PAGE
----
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So I am supposed to find the volume of a solid that I get from rotating $$f(x)= \frac{1}{\sqrt{1+x^2}}$$ around the $x$-axis when the absolute value of $x$ is greater than or equal to $1$. I know the equation for area when rotating around the $x$-axis is $\pi f(x)^2$ and I know the interval is on a certain interval, but I only know the left endpoint is one. What is the right endpoint of the interval?

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There isn’t one: you’ll have an improper integral of the form $$\int_1^\infty\text{something}~dx\;.$$ – Brian M. Scott Dec 12 '12 at 2:42
up vote 3 down vote accepted

As pointed out in the comment by @BrianMScott , you don't have an upper endpoint. So the integral that you want to find is $$ \begin{align} \int_1^{\infty} \pi f(x)^2 \; dx &= \pi\int_1^\infty \frac{1}{1+x^2}\; dx.\\ &= \pi\lim_{k\to \infty}\int_1^k \frac{1}{1+x^2}\;dx \end{align} $$ If you know an antiderivative of $\frac{1}{1+x^2}$, then this is not too hard to find. In fact you get $$ \pi\lim_{k\to \infty} \left[\arctan(k) - \arctan(1)\right] $$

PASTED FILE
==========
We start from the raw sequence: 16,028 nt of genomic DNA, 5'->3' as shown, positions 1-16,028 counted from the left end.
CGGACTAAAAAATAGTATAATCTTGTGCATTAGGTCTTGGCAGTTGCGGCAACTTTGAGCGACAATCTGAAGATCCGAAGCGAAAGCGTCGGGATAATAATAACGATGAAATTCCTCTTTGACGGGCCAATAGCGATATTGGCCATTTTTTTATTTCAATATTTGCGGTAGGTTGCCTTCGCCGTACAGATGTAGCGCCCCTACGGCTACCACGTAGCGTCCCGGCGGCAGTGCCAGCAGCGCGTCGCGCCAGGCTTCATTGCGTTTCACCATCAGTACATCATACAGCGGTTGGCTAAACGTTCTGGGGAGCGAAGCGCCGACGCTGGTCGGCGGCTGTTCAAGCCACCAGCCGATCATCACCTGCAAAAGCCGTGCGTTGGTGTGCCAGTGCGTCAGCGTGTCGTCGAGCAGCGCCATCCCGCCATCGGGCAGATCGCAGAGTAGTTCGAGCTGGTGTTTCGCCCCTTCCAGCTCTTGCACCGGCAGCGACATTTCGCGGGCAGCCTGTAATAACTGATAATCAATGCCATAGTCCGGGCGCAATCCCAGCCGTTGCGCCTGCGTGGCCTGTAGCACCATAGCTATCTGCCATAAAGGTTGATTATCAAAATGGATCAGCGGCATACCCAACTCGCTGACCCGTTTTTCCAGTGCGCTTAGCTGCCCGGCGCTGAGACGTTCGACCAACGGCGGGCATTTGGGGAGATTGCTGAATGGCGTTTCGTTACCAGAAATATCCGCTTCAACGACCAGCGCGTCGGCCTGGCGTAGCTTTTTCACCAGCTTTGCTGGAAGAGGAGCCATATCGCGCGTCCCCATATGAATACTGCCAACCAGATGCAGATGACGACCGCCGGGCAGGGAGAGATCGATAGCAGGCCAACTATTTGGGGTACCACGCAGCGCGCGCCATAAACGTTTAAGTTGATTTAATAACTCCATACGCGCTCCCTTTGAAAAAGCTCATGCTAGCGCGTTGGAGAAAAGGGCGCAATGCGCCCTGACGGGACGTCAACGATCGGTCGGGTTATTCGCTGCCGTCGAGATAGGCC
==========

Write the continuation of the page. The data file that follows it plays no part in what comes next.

The above is the area of the solid that is rotated around the $x$-axis for $x\geq 1$. You then have a similar piece for $x \leq -1$. So the total area is twice what I wrote. (Thanks to Andre for pointing this out)

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